The Federal crackdown on American raw milk farmers continues apace:
From David E. Gumpert’s latest, on The Complete Patient blog:
“…All the U.S. District Court judge on the case, Lawrence Stengler, needs to do, is sign and date the “order”…and, presto, Allgyer is forever prohibited from sending milk to members of Grassfed on the Hill in Maryland…and essentially is out of business.
Actually, he doesn’t just get to be put out of business. The proposed injunction provides for the added privilege of having his farm inspected whenever FDA agents are bored or just have the urge, AND he gets to pay big time for the privilege (at rates of $87.57 or $104.96 per hour, plus 51 cents a mile for their travel, plus the regular government “per diem” for meals and hotels). One inspection that lasts a day or two, and involves two or three agents, who, of course, have to write up a detailed report afterwards, could cost $10,000. Maybe they decide to do it once a year, maybe once a month, maybe once a week. Whatever their pleasure. Continue reading
From David E. Gumpert, on The Complete Patient blog:
Michael Schmidt addresses the crowd at yesterday's rally with the Raw Milk Freedom Riders protesting the ban on interstate transport of raw milk in Chicago. Illinois.
“The Raw Milk Freedom Riders were organized to shift the legal heat of the federal and state war against raw milk from farmers to consumers.
Committing a crime? Max Kane, at Chicago rally, pays “agent” Mary Bercke for raw milk she has just brought from Wisconsin.But events Thursday illustrated how difficult that task is going to be. Whereas the U.S. Food and Drug Administration answered a November 1 demonstration outside its headquarters with a pledge not to interfere with consumers bringing raw milk across state lines for their own personal use, the agency chose to send a different message for this demonstration. Continue reading
From David E. Gumpert, on the Complete Patient blog:
Is this really farmer Dan Allgyer? The photo filename implies it is. Click for source.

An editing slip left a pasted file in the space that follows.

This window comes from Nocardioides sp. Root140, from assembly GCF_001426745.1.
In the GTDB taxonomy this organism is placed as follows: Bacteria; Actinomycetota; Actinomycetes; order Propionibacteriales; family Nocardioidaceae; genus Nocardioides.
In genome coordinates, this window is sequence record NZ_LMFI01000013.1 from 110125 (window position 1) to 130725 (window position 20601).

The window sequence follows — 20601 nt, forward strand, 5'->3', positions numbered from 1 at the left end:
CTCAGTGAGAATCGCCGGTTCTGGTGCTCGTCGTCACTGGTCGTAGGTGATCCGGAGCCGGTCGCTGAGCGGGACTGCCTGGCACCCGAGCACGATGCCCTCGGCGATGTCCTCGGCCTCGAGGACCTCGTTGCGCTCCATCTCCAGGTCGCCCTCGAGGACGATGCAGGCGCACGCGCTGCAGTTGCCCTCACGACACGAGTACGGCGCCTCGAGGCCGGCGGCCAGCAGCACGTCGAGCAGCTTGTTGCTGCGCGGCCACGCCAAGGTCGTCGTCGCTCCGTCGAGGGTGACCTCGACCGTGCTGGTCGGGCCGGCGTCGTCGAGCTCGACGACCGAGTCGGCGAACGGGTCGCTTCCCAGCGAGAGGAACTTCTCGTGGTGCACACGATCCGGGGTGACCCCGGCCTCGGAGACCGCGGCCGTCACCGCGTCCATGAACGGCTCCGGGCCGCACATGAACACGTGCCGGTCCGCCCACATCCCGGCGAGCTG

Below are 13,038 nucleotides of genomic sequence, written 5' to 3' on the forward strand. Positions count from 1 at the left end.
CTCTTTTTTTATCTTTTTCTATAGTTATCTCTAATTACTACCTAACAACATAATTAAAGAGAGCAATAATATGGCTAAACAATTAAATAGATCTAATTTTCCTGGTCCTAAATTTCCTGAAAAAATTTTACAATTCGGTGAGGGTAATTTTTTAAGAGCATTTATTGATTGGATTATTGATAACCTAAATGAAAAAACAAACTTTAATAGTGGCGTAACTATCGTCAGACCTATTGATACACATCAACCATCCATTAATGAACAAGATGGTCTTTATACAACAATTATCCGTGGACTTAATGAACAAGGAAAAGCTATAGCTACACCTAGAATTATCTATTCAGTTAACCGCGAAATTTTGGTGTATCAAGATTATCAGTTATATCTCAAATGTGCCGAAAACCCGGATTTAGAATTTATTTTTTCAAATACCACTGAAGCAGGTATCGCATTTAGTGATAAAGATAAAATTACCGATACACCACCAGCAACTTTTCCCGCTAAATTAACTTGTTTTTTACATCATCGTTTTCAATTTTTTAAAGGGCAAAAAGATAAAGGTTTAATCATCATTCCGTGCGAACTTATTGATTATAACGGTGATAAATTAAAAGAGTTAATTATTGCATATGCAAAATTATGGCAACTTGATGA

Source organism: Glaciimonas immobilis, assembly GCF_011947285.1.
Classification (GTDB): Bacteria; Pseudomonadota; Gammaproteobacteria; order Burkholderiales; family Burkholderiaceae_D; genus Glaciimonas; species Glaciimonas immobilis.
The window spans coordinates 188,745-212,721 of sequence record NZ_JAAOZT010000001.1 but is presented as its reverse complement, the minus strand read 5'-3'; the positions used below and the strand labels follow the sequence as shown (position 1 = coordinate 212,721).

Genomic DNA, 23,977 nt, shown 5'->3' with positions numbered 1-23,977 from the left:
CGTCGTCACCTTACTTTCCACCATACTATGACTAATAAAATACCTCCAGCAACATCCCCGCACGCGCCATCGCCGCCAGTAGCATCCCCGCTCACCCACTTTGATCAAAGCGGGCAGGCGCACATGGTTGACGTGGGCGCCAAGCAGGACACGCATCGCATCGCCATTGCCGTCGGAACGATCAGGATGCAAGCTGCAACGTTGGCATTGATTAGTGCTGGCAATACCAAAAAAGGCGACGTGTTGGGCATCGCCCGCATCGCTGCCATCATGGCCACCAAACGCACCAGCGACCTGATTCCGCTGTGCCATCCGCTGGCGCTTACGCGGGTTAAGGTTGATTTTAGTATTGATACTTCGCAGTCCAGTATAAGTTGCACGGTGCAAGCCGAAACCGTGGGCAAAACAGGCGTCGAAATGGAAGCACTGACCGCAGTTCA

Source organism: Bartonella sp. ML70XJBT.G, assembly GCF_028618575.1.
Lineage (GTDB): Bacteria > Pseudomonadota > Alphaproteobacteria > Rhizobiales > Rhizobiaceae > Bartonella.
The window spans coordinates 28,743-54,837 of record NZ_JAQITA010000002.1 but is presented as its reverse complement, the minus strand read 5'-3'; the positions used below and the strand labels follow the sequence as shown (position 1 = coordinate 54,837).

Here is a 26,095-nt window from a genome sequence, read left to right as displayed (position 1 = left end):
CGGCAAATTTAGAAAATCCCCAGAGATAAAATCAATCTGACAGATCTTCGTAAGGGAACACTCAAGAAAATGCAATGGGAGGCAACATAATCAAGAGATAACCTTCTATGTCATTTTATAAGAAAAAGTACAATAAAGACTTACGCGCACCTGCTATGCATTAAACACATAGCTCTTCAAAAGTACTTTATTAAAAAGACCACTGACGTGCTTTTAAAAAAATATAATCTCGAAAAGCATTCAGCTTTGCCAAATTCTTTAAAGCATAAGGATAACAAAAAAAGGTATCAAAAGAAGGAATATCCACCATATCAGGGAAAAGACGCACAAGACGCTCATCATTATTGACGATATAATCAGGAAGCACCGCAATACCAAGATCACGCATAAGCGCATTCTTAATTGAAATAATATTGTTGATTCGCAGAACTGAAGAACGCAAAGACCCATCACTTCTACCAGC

“The federal judge hearing the government case to prevent Amish farmer Daniel Allgyer from shipping raw milk to members of a Maryland food club has issued his first ruling, and initial thoughts on the case. Continue reading
From David E. Gumpert on the Complete Patient blog:
Michael Taylor, of the FDA. Photo via The Complete Patient blog
“The U.S. Food and Drug Administration is taking a lot of heat about its undercover investigation and court action against Pennsylvania Amish farmer Daniel Allgyer. The FDA’s number-two , Michael (Son of Monsanto) Taylor, was even asked about the matter at a corporate get-together, where he spouted the expected rhetoric about “doing our public health job” in connection with the legal assault, designed to prevent Allgyer from supplying a food club in Maryland with raw milk.
But Taylor made another interesting remark, noting that the campaign against Allgyer results from a “statutory directive” to the FDA. He presumably was referring to the FDA’s implementation in 1987 of the federal ban on interstate distribution and sale of raw milk (PHS law 1240.61), at the behest of a federal judge the previous year. The judge ruled on a consumer group’s suit, demanding that the FDA put an end to interstate sales of unpasteurized milk. At that time, at least one large producer, Alta Deena, was shipping raw milk from its home base in California to a number of neighboring states. Continue reading
From Jeremy Roebuck, The Philadelphia Inquirer, via The Cornucopia Institute:
PHILADELPHIA — In the predawn fog of an April morning last year, armed federal agents fanned out across darkened Lancaster County, Pa., pastures in search of contraband.
Months of investigation had led to this point. Strong evidence suggested that Rainbow Acres — a small Amish farm just outside Kinzers — served as the hub of a large-scale smuggling operation responsible for shipping hundreds of gallons of illicit product across state lines.
After sweeping past dozing cattle and roosters waiting to crow, the agents finally found what they had come for: dozens of coolers filled with unpasteurized milk. Continue reading
From the politics blog of the San Francisco Chronicle:
“Obama food safety chief and former Monsanto lawyer Michael R. Taylor today defended the FDA’s sting operations and armed raids against raw milk producers, including Pennsylvania Amish farmer Dan Allgyer, who is facing an injunction for selling milk across state lines. None of Allgyer’s milk was contaminated. The agency’s actions are likely to put him out of business.
“We believe we’re doing our job,” Taylor said at a presentation at the Ogilvy Washington public affairs group. He promised to “keep doing our public health job,” and described his agency’s campaign against raw milk producers as based on a “public health duty” and “statutory directive.” Continue reading
An editorial from Philly.com
Quoting the initimable Bart Simpson. -- from the Simpsons, via the Interwebs
“About a year ago, after months of investigation complete with undercover purchases, a posse of federal agents made a predawn move on a Pennsylvania farm and discovered a sizable stash of pure, unadulterated . . . milk.
The government’s pursuit of Daniel Allgyer, an Amish dairy farmer in Lancaster County, continued last month with a federal complaint seeking to stop his hustling of unpasteurized milk, which has long been popular among the crunchy set but illegal to sell across state lines. A lawyer for some of Allgyer’s eager customers told The Inquirer, “He is being treated as if he were a drug lord.” Continue reading